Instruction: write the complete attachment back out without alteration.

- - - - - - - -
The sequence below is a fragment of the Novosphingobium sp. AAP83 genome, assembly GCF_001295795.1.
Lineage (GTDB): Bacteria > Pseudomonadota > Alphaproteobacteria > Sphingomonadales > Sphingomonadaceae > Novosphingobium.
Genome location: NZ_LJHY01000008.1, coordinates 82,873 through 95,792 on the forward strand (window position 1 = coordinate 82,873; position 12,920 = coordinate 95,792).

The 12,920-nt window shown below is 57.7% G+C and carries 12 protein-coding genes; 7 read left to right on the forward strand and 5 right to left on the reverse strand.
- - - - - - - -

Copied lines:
The sequence below is a fragment of the Novosphingobium sp. AAP83 genome, assembly GCF_001295795.1.
Lineage (GTDB): Bacteria > Pseudomonadota > Alphaproteobacteria > Sphingomonadales > Sphingomonadaceae > Novosphingobium.
Genome location: NZ_LJHY01000008.1, coordinates 82,873 through 95,792 on the forward strand (window position 1 = coordinate 82,873; position 12,920 = coordinate 95,792).

The 12,920-nt window shown below is 57.7% G+C and carries 12 protein-coding genes; 7 read left to right on the forward strand and 5 right to left on the reverse strand.